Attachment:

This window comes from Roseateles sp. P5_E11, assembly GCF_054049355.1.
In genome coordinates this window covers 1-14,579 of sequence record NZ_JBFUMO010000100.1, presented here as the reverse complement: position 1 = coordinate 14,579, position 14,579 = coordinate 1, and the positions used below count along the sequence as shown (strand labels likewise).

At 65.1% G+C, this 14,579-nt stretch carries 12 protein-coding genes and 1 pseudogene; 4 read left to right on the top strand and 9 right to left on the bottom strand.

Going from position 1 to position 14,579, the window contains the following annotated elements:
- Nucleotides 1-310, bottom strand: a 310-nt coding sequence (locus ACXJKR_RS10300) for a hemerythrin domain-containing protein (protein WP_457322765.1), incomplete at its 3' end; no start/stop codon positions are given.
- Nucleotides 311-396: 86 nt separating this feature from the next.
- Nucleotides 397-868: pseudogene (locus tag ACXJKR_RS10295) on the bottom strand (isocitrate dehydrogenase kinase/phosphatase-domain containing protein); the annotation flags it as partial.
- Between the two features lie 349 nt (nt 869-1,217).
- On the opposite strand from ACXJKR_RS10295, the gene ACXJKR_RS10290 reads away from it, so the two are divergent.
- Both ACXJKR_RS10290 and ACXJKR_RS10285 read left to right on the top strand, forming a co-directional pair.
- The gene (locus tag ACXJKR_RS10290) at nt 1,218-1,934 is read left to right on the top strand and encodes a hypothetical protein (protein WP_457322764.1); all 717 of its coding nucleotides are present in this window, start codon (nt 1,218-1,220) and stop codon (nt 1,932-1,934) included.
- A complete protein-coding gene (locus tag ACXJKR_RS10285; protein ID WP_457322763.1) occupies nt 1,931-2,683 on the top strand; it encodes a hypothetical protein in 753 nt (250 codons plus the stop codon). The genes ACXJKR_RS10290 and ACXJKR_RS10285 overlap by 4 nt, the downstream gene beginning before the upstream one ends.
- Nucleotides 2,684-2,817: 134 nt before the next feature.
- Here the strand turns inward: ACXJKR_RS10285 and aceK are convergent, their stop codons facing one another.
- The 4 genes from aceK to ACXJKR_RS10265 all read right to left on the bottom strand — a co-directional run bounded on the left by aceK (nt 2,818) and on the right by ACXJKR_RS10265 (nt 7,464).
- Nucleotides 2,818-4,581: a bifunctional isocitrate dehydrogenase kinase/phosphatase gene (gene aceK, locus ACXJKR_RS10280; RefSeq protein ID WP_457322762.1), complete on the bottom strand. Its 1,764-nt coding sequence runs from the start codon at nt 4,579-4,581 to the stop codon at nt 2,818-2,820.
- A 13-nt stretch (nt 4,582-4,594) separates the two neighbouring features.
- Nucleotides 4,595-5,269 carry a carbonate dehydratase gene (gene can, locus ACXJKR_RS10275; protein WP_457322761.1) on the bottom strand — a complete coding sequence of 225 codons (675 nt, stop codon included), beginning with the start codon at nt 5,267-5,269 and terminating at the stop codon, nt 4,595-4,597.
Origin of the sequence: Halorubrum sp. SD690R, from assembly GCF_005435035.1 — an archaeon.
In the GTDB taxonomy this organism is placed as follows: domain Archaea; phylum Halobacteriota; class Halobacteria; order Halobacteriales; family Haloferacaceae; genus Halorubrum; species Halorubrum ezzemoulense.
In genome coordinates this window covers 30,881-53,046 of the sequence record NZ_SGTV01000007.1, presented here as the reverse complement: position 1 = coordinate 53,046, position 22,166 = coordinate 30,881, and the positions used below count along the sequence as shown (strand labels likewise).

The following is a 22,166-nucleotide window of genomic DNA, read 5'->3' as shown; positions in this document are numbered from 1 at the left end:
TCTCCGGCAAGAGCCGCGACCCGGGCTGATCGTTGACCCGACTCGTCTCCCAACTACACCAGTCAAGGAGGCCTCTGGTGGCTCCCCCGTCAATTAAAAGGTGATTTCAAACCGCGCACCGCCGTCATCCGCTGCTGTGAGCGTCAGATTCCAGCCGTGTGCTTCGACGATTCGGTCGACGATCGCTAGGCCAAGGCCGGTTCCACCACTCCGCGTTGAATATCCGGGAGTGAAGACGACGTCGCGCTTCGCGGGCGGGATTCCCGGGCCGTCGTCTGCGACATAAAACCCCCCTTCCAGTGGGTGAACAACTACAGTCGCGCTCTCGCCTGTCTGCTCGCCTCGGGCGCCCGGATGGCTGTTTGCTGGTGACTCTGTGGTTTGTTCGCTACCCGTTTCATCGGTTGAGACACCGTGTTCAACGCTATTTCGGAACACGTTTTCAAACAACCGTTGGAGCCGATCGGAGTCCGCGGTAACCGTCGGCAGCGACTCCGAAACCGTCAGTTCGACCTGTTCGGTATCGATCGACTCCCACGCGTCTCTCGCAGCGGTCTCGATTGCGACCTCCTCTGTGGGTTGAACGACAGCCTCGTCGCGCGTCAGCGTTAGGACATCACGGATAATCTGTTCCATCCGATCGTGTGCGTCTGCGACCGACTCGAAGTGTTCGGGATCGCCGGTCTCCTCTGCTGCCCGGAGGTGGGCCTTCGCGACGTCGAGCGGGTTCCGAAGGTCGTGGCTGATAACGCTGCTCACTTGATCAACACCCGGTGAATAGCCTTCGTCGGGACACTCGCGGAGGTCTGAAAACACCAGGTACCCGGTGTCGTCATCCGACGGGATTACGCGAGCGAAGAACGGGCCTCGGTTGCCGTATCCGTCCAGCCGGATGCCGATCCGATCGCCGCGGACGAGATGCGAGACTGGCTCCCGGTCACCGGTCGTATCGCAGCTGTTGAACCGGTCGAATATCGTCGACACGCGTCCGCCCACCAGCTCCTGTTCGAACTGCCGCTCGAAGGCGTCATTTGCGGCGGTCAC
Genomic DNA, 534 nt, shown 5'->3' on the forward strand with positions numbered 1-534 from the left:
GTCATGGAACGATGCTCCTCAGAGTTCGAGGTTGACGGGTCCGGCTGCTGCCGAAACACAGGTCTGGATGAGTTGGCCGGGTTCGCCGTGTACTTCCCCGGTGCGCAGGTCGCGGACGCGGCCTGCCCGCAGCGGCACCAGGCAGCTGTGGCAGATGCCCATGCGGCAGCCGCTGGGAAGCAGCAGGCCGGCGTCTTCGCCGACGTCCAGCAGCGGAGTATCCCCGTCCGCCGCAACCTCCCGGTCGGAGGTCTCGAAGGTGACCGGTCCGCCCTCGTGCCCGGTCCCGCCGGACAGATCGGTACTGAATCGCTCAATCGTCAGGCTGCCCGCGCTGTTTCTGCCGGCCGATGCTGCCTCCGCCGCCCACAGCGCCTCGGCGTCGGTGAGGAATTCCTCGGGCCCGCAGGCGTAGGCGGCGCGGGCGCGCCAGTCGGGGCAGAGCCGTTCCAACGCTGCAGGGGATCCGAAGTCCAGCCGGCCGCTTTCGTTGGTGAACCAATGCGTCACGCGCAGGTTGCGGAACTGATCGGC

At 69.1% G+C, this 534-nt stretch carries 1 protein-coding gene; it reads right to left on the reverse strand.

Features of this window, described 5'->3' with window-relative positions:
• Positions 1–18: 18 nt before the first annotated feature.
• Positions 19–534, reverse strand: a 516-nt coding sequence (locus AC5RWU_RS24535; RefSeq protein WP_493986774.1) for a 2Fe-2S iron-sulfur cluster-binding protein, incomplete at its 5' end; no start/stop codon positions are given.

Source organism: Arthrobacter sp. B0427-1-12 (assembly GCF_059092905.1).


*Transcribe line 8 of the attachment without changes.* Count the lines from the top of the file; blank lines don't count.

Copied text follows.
- Between the two features lie 349 nt (nt 869-1,217).